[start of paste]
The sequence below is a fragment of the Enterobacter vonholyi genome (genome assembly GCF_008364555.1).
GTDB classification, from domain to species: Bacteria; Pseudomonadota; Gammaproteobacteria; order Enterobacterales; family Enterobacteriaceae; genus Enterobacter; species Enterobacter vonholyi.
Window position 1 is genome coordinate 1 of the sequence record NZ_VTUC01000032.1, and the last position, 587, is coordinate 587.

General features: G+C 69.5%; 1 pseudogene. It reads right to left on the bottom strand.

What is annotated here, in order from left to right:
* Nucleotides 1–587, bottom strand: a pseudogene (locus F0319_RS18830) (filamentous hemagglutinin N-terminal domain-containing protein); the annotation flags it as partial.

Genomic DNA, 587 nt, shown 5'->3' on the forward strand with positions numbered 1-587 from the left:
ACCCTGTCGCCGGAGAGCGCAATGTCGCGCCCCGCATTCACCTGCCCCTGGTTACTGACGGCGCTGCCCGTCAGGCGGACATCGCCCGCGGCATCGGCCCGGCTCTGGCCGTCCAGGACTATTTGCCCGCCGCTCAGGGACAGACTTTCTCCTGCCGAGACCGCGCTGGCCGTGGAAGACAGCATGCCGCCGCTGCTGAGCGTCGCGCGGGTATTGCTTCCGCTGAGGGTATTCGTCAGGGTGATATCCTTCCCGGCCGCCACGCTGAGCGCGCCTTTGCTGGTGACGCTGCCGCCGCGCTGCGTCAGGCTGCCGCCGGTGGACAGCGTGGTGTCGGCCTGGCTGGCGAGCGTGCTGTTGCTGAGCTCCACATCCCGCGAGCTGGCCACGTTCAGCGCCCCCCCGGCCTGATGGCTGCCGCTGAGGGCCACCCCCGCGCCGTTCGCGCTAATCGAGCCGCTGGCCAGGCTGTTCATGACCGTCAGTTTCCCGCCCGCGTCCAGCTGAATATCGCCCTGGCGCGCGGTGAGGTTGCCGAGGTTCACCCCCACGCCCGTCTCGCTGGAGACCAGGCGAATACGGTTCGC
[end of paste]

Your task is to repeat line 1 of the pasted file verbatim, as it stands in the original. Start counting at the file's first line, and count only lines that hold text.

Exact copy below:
The sequence below is a fragment of the Enterobacter vonholyi genome (genome assembly GCF_008364555.1).